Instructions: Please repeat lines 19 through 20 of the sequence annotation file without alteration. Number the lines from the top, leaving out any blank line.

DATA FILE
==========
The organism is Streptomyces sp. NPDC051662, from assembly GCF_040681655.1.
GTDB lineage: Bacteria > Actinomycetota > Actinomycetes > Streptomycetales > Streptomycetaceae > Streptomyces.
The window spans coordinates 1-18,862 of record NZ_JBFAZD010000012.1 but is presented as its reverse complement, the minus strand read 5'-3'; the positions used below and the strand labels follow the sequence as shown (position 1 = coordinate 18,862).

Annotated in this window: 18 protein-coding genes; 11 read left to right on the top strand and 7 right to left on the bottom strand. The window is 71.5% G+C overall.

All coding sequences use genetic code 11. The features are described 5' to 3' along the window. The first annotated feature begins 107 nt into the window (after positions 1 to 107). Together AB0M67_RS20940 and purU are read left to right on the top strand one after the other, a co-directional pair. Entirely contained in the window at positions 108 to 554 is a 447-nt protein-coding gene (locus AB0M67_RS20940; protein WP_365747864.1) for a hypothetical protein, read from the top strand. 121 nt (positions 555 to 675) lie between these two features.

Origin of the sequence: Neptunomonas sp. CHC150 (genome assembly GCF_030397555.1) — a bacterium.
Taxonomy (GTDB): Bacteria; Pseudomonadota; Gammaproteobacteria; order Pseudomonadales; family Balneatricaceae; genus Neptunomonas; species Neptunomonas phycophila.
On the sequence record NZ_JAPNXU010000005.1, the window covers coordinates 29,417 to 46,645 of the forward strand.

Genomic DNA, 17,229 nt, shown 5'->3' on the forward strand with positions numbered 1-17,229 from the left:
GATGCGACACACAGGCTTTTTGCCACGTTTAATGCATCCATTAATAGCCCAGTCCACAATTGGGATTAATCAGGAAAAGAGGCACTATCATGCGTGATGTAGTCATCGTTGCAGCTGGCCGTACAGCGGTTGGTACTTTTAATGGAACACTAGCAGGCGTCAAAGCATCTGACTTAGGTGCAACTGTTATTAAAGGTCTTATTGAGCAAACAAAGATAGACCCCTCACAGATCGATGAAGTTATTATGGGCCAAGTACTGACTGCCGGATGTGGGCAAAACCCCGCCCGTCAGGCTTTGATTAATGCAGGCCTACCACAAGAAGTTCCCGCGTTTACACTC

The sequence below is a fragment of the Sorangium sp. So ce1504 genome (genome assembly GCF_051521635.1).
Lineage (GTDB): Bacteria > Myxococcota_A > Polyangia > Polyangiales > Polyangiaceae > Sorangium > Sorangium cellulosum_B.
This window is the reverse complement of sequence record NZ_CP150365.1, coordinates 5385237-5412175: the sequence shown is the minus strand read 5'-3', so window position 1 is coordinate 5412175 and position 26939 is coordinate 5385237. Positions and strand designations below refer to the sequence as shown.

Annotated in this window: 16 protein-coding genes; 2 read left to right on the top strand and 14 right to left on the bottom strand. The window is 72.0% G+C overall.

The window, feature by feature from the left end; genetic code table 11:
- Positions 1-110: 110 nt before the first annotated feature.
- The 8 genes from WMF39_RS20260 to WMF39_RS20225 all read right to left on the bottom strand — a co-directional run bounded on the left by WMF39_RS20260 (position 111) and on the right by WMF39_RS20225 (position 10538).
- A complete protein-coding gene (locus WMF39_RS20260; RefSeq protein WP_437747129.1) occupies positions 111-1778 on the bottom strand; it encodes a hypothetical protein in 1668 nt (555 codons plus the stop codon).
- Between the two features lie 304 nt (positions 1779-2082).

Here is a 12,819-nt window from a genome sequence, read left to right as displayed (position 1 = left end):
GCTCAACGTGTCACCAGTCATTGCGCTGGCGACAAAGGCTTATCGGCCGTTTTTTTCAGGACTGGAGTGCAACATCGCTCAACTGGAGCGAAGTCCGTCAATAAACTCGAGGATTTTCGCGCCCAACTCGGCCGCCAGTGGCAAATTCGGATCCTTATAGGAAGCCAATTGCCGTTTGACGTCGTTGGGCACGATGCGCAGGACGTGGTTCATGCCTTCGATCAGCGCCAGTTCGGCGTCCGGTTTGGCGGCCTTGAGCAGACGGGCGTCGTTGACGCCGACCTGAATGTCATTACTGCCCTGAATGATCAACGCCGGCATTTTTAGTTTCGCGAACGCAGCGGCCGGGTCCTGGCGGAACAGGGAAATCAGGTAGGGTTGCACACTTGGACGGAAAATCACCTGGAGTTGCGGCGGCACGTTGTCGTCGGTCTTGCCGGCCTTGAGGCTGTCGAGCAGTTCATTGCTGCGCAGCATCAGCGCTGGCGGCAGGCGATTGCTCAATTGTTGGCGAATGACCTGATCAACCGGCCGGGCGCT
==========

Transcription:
- Between the two features lie 304 nt (positions 1779-2082).

Here is a 12,819-nt window from a genome sequence, read left to right as displayed (position 1 = left end):